Westco - Blog images (5)-3


Within the public sector, we’re often guilty of being too wedded to systems of logic, convention, and codified structure for fear of making a costly mistake. But this doesn’t necessarily mean our decisions are any the better for it. Sometimes, there’s a magic that lies behind supplementing conventional economic theory and thinking beyond our realm of the normal to find ‘alchemy’ in ideas and creatives.  


From simply asking nicely, to how we can use forced shocks such as the COVID-19 pandemic to introduce change, here are our top 10 takeaways for changing behaviours in public service from a webinar with Rory Sutherland. 


Creativity and problem solving


1. Set-up a creative board for a holistic view of problem solving 

Set up a creative board that visualises not just the problem that you need to solve, but all the wider solutions and approaches that you can use to tackle it. Through this, you get a much wider view of possible resolutions that include elements such as psychology and human behaviour alongside the more logical approaches that come from an economic or legal perspective. 


2. Give people small, manageable options to start changing their behaviour

Human behaviour is often dictated by risk factor, meaning that people are much less likely to make major, transformational decisions. Rather, people prefer to make smaller decisions that gradually effect change. To tackle the climate emergency, councils can provide people with a selection of options for taking action, like in the TV show Countdown – ask them to choose three small steps and perhaps one major one. Just get them started towards the course of change. 


3. Bring creatives into the room

Historically, governments have largely relied on a narrow economic and legalistic view of the world. This means that they tend to provide solutions to problems that follow narrowly (and sometimes incorrectly) defined economic models. Some solutions may therefore be counter intuitive. To counter this, you need to include creatives in the room to help balance out the perspectives and offer left-of-field, ‘out the box’ thinking for a more rounded solution.  


Data and decision-making


4. Beware of data!

Beware the use of big data without fully understanding what it’s telling you. Bad maths is worse than no maths, and can ultimately lead you to really poor judgement. Any use of data needs to be understood fully and contextually before informing a decision that involves people.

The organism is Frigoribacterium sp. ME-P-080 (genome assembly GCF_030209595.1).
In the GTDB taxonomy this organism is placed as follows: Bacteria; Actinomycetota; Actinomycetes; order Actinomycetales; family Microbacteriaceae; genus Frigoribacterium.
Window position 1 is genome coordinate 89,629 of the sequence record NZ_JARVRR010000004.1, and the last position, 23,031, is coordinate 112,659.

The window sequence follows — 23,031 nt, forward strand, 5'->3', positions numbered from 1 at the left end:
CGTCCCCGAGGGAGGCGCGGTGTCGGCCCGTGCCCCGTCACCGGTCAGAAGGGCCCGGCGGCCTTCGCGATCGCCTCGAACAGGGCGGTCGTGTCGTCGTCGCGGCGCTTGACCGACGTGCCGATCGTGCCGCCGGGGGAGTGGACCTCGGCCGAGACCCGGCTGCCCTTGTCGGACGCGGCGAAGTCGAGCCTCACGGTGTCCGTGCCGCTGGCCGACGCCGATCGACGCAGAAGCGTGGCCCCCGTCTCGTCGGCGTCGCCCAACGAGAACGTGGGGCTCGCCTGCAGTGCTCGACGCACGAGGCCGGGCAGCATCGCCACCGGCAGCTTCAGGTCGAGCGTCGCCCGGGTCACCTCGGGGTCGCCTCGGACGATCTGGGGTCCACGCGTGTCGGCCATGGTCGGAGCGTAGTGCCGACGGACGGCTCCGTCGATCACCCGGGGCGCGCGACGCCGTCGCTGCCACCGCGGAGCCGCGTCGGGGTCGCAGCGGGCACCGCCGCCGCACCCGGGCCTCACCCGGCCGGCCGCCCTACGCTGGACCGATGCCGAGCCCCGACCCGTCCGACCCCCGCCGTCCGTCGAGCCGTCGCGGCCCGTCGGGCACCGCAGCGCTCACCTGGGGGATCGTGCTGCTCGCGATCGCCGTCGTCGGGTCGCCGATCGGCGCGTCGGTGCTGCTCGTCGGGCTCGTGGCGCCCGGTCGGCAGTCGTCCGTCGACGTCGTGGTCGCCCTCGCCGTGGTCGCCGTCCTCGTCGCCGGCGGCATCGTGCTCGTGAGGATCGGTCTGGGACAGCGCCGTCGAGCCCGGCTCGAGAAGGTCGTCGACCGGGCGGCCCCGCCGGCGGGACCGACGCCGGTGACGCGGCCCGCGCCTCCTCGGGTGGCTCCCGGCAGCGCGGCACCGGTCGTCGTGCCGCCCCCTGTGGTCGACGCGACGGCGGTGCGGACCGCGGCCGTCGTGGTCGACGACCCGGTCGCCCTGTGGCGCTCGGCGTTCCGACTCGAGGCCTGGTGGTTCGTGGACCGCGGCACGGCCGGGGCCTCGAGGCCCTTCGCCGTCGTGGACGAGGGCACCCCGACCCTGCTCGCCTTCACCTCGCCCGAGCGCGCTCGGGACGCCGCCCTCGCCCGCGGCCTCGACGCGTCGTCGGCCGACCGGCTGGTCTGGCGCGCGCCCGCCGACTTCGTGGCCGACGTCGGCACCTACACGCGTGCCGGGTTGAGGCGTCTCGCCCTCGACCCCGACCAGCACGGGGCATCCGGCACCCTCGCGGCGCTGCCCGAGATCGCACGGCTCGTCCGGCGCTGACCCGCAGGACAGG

5. Don’t be defensive

Local government may be susceptible to defensive decision-making – because of its political nature, local government can make decisions based on the option that has the least risk of going wrong . This means that government rarely uses new innovative approaches to things, instead relying on the same tried and tested theory with largely the same risk averse outcomes (MiniMax in Game Theory). Be bolder and more innovative with decision-making. 


6. Nothing need be permanent

Does legislation always have to be designed to be permanent? Why not try temporary ideas with communities? Test them, shape them, improve them, and learn what works best.  


Consequences, shocks, and societal shifts


7. Introduce models that gradually reap benefits

Introducing climate friendly actions, such as car free days, are likely to create unforeseen positive consequences, such as people speaking to their neighbours more, shopping at more local businesses while walking, or businesses themselves offering incentives for not using your car. However, in order to make them viable, they need to be introduced slowly – for example, four car free days a year across three years – by the end of which, people will begin to look forward to these car free days without realising, given they are continually adapting and producing more positive consequences. 


8. Learn from temporary forced shocks

Temporary, forced, and simultaneous shocks (pandemics, wars, disasters) can create long lasting societal shifts – just look at women in the workplace during the Second World War. So how can we use them as a learning curve? Can we use them to implement changes such as car free days that help change behaviour longer term? 


9. Leave problems of coordination to central government

Bigger behaviour change elements need to be coordinated by the government. For example, should the government have a system of lockers for use for online shopping and local commerce? This would help with needless delivery journeys, help local businesses, and change how people shop. 


10. Simply put, government should be more helpful 

Government needs to use substantial insight and power to be genuinely helpful. Don’t just assume that people respond to being bossed about or bribed – sometimes just asking nicely and encouraging small positive steps towards change can be more beneficial. Equally, this works internally too – what has government learned from its procurement exercises and how can that experience be shared for a collective goal? 



Rory Sutherland is the Vice Chairman of Ogilvy UK and the founder of the behavioural science practice. Rory recently authored ‘Alchemy: The Surprising Power of Ideas That Don’t Make Sense’ in which he explores the fine balance between using only economic theory and embracing the irrational to create some of the most powerful ideas. Westco held a webinar with Rory in 2021 to explore the ways in which the public sector can embrace this approach to effectively change behaviours. Watch the full webinar here.








Within the public sector, we’re often guilty of being too wedded to systems of logic, convention, and codified structure for fear of making a costly mistake.


If you would like to get in touch, use our nifty form below.

Get in Touch


Contact Us